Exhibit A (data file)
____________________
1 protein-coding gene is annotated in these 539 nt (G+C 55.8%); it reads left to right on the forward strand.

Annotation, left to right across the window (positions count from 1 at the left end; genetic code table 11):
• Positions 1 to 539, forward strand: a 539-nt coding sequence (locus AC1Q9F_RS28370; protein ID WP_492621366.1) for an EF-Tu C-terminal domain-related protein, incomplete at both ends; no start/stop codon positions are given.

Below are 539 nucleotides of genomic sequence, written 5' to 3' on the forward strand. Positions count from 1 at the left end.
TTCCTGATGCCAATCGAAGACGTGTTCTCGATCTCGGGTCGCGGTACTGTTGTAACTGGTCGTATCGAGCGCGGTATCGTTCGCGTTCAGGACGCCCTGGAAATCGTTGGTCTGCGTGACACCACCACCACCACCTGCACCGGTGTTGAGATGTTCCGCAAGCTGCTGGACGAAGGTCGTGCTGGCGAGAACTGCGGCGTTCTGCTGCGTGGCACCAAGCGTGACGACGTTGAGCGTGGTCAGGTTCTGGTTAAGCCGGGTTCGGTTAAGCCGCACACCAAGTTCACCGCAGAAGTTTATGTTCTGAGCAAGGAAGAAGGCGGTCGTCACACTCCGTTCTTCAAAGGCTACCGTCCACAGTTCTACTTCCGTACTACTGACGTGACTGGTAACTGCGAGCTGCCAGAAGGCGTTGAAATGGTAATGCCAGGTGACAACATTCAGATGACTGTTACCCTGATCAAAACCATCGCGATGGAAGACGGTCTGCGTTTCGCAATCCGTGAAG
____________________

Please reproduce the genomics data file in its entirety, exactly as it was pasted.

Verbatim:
1 protein-coding gene is annotated in these 539 nt (G+C 55.8%); it reads left to right on the forward strand.

Annotation, left to right across the window (positions count from 1 at the left end; genetic code table 11):
• Positions 1 to 539, forward strand: a 539-nt coding sequence (locus AC1Q9F_RS28370; protein ID WP_492621366.1) for an EF-Tu C-terminal domain-related protein, incomplete at both ends; no start/stop codon positions are given.

Below are 539 nucleotides of genomic sequence, written 5' to 3' on the forward strand. Positions count from 1 at the left end.
TTCCTGATGCCAATCGAAGACGTGTTCTCGATCTCGGGTCGCGGTACTGTTGTAACTGGTCGTATCGAGCGCGGTATCGTTCGCGTTCAGGACGCCCTGGAAATCGTTGGTCTGCGTGACACCACCACCACCACCTGCACCGGTGTTGAGATGTTCCGCAAGCTGCTGGACGAAGGTCGTGCTGGCGAGAACTGCGGCGTTCTGCTGCGTGGCACCAAGCGTGACGACGTTGAGCGTGGTCAGGTTCTGGTTAAGCCGGGTTCGGTTAAGCCGCACACCAAGTTCACCGCAGAAGTTTATGTTCTGAGCAAGGAAGAAGGCGGTCGTCACACTCCGTTCTTCAAAGGCTACCGTCCACAGTTCTACTTCCGTACTACTGACGTGACTGGTAACTGCGAGCTGCCAGAAGGCGTTGAAATGGTAATGCCAGGTGACAACATTCAGATGACTGTTACCCTGATCAAAACCATCGCGATGGAAGACGGTCTGCGTTTCGCAATCCGTGAAG